The feast of Sto. Niño de Tondo has been celebrated over the centuries since it was built by the Augustinian friar in the 16th century. The church is built on elevated land in Tondo, Manila which is considered the most populated district of the Philippine capital.
The feast is celebrated on the third Sunday of January and has been visited by thousands of devotees and pilgrims nationwide. Several activities are witnessed which include the fluvial procession of the holy image of Sto. Niño, mass celebration, and street dancing.
I have celebrated the mass on this day and thousands of people gather inside the church and within the vicinity of the parish. Children that are infants and toddlers are visible during this feast. Parents carry their children to receive Divine blessings for their growth and spiritual development.
The relic of Sto. Niño is considered one of the oldest in the country when it was brought by the Spanish authorities to influence and embrace Christianity as religion and become a symbol of religious faith. Since then, a lot of miracles have been shared by the devotees that made it to be widely known as it is today.
In Cebu City, located in the central Philippines, the feast of Sto. Niño de Cebu is also celebrated by millions of Cebuanos and visitors from different places in the Philippines and even foreign tourists visit the city to witness the grand parade known as the "Sinulog Festival".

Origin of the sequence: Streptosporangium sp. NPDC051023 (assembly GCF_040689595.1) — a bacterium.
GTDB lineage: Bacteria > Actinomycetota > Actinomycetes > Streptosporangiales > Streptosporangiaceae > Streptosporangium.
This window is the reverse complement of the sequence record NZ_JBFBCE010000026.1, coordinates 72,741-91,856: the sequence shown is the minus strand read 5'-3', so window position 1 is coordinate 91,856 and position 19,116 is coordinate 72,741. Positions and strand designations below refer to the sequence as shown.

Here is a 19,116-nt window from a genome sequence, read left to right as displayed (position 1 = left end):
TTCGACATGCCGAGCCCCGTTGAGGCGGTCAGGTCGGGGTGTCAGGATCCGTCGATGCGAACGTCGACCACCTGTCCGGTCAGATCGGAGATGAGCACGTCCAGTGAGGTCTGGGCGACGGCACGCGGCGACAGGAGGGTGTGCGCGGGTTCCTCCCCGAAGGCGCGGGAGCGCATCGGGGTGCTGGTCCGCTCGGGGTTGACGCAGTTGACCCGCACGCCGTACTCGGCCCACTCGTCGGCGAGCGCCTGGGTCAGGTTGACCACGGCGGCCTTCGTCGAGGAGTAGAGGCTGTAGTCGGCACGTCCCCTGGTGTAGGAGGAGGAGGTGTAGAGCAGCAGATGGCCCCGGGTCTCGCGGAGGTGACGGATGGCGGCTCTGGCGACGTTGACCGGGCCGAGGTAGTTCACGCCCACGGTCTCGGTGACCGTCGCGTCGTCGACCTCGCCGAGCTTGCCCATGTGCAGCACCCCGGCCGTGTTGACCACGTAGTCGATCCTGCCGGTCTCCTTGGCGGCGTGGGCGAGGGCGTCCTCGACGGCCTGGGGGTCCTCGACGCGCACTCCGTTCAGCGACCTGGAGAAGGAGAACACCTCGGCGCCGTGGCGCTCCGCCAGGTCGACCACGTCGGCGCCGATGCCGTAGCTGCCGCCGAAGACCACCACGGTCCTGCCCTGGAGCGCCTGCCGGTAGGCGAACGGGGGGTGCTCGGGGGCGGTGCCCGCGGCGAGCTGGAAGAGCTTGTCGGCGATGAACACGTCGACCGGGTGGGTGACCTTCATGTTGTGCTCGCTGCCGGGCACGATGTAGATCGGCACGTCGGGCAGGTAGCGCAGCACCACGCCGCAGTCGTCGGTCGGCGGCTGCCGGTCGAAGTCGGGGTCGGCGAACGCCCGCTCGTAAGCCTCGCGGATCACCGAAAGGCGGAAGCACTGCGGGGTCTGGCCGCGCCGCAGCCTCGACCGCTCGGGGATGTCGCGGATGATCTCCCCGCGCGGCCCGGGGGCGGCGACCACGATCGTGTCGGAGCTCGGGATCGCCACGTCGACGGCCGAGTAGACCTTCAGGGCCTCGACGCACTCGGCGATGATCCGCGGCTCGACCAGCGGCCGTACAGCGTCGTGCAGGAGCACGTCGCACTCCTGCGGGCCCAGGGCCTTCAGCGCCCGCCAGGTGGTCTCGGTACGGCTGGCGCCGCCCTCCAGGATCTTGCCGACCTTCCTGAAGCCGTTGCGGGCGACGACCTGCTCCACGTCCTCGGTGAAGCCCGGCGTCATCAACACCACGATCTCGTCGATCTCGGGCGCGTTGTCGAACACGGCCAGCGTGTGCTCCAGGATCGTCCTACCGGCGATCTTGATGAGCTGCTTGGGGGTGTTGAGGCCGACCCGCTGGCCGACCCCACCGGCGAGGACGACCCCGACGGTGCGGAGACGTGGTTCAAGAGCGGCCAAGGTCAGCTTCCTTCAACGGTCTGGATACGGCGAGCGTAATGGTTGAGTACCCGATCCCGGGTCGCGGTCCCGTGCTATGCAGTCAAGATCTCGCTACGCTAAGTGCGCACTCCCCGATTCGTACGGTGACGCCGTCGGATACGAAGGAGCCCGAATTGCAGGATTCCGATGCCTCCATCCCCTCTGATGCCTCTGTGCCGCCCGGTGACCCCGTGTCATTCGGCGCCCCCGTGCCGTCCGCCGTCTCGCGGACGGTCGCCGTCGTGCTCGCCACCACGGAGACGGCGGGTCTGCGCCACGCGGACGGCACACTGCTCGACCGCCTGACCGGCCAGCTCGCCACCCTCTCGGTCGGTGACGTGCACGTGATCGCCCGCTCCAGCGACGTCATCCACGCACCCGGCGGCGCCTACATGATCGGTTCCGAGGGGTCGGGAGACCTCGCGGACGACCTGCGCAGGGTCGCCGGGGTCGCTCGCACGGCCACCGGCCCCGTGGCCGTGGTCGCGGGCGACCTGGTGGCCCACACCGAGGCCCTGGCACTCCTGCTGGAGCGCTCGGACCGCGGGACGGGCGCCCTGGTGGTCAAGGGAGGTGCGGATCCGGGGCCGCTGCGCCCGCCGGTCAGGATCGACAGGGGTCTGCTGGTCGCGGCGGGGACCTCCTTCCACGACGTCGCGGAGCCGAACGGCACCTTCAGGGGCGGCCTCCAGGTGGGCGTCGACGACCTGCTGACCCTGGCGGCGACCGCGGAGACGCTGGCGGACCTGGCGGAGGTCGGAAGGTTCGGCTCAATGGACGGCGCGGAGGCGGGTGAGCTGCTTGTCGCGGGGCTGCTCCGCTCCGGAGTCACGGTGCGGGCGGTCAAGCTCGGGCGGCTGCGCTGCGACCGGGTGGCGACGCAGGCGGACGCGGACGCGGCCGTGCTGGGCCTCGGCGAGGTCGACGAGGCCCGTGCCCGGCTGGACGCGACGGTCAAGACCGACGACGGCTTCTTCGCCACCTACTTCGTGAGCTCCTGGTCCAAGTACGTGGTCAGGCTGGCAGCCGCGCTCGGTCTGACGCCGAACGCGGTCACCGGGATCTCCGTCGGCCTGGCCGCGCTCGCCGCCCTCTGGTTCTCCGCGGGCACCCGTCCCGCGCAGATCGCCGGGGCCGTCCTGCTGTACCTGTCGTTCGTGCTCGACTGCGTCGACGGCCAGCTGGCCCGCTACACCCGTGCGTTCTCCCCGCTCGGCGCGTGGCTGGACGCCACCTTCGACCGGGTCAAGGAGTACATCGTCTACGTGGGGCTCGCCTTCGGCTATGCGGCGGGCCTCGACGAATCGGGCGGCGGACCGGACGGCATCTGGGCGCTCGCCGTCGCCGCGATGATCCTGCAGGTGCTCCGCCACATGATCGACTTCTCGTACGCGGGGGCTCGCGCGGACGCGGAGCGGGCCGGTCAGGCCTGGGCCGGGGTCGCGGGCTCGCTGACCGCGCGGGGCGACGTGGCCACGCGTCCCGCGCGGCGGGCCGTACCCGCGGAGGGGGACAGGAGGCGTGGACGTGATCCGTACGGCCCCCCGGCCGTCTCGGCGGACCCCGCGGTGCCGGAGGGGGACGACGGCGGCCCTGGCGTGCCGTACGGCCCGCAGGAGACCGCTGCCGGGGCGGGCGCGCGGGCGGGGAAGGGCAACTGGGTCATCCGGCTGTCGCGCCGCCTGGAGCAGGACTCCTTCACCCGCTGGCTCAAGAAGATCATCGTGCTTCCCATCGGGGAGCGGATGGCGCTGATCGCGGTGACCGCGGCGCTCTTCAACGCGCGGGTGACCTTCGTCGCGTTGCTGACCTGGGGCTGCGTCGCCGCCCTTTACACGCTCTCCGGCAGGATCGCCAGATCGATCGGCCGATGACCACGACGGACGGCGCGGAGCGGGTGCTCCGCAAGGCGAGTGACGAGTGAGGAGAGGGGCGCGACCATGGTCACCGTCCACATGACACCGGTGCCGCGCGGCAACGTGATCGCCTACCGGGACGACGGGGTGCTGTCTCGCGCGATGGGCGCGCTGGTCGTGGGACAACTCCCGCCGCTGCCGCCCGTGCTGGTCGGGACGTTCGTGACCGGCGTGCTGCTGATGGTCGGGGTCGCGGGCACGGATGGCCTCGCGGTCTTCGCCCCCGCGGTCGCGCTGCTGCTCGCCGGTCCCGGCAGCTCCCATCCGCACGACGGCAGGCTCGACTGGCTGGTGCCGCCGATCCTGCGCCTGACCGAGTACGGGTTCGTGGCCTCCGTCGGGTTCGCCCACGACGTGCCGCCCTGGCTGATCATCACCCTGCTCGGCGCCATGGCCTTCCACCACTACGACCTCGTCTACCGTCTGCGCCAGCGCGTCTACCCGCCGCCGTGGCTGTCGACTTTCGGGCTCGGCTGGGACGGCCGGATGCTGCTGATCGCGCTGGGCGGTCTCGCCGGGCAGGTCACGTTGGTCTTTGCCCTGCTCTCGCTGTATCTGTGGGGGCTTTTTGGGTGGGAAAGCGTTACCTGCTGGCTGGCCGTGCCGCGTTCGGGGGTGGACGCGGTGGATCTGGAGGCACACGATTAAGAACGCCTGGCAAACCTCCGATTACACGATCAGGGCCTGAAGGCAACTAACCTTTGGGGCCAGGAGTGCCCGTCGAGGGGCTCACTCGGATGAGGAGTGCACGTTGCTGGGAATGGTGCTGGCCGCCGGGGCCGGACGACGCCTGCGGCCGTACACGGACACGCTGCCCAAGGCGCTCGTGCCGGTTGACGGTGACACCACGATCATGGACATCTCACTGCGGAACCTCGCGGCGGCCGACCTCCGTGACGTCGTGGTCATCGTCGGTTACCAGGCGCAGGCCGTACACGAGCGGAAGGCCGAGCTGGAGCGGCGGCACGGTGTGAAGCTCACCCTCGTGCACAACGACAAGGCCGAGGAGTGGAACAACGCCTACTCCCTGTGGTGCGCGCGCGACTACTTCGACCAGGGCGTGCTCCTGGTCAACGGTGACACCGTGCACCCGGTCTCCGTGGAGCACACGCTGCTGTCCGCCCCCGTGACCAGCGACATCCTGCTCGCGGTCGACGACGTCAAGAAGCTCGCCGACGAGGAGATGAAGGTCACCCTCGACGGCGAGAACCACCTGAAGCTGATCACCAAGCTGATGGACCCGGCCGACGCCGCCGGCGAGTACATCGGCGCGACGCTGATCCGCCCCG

The 'Sinulog' is colorful and festive where several groups or tribes are dressed elegantly and dances gracefully along with a musical beat of drums and other instruments. This yearly event captures the attention of many people and visited by millions just to participate and celebrate in honor of Sto. Niño.
There are many places in the country that celebrates the feast of Sto. Niño and shows the religious devotion of the people to the child Jesus. Despite the misfortune and misery in people's lives, still, faith in God serves as the powerful weapon to remain strong and faithful.
It takes courage and determination to be optimistic in times of difficulty, but Filipinos have proven to the world how to be resilient and survive. It is not the colorful costumes; not the magnificent fluvial and land parade and not just a trend that we celebrate this feast, but the essence is our religious or spiritual devotion to living in our hearts forever.
Viva Sto. Niño!
© 2013 Del Cusay